Oct 29, 1979: Willie Mays banned
Submitted by BTGrimes on Mon, 10/29/2012 - 7:00am
Willie: "You're Out!"
ATLANTIC CITY, NEW JERSEY - Hall of Fame outfielder Willie Mays began work as a greeter for an Atlantic City Casino on this date in 1979, and Commissioner Bowie Kuhn suspended him from the game. Kuhn had given the former New York and San Francisco Giant an ultimatum; if he took the casino job he'd have to sever all ties with Major League Baseball.
It created a dilemma for the game. On the one hand Mays made a good living during his career, but it didn't set him up to be a retired multi-millionaire like it does today's stars. He needed an income to continue his comfortable lifestyle. On the other hand Major League Baseball had been paranoid (still is) about gambling since long before the Black Sox Scandal of 1919. Baseball players and gamblers liked each others' company in the game's early days, and major league baseball was very uncomfortable about that.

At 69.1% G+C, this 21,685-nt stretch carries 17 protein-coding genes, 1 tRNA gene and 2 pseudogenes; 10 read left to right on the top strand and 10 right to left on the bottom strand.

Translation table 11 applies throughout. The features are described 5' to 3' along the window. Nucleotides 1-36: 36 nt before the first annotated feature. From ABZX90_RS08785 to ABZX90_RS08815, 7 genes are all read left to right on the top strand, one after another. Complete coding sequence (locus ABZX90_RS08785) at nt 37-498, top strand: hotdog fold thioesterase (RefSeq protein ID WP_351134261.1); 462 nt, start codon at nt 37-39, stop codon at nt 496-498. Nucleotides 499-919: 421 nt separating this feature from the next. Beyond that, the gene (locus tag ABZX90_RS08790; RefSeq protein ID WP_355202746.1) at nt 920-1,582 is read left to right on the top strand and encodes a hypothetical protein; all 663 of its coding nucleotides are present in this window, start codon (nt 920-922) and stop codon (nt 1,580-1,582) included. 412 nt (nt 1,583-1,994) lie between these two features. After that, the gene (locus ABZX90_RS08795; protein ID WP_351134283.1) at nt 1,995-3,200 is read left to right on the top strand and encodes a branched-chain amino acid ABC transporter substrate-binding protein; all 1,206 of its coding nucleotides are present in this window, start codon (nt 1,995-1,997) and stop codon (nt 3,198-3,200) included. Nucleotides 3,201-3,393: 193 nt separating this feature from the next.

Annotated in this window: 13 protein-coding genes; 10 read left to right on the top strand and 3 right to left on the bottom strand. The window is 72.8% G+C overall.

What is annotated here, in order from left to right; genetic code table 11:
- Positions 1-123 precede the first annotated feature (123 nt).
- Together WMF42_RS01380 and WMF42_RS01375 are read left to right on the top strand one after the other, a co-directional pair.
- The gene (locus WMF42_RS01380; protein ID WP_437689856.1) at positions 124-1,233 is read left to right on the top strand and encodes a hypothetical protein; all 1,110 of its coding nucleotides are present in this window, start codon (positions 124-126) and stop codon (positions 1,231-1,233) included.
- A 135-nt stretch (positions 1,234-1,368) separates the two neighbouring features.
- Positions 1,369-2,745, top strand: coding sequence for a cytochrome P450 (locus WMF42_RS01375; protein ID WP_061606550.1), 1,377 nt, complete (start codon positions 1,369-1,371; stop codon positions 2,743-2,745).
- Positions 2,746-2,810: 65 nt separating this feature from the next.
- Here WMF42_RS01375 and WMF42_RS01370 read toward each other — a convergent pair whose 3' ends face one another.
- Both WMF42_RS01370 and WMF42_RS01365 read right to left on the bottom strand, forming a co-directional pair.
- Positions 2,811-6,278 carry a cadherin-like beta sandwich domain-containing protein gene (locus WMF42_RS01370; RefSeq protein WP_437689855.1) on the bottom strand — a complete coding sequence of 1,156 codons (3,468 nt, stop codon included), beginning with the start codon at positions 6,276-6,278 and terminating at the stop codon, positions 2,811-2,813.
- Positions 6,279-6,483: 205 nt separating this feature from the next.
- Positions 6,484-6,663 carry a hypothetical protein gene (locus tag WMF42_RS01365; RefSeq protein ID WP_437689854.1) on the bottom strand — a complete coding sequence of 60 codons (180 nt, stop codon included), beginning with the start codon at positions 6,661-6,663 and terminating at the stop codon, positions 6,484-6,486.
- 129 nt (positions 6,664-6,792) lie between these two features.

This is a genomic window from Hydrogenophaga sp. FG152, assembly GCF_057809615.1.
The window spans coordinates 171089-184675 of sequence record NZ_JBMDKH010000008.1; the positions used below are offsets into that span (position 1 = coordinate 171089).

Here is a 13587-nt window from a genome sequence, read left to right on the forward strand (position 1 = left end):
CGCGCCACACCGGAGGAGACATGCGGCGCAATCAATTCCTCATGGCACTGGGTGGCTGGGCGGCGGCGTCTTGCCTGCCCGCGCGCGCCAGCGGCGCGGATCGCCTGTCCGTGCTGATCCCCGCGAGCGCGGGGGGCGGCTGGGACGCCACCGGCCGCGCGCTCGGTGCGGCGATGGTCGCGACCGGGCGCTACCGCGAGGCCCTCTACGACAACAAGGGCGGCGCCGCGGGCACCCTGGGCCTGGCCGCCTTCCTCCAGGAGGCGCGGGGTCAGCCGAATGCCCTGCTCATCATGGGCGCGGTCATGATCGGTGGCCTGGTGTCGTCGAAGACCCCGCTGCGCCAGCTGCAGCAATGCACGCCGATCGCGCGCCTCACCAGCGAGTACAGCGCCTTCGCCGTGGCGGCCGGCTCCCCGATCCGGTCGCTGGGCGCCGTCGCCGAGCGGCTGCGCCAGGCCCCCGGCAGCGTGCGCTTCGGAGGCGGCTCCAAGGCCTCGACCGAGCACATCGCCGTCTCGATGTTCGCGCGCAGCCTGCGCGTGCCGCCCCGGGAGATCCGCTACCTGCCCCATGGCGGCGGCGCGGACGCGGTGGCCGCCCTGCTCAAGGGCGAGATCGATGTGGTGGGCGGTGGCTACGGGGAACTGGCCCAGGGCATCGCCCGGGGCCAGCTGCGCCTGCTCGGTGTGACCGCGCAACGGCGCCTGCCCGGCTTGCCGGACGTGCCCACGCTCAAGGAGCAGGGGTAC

The "Say Hey" kid, however, was a hero to every red-blooded American baseball fan. He had just been inducted into the Baseball Hall of Fame that summer. Mays was not only one of the best ever, he was fun to watch. Many fans gave him the benefit of the doubt a lesser star wouldn't enjoy. They thought the Commissioner's suspension was heavy-handed. It didn't matter to Kuhn, Mays was unwelcome around pro baseball. His suspension wasn't lifted until 1985 by Commissioner Peter Ueberroth. Today Willie Mays is a special assistant to the San Francisco Giants.
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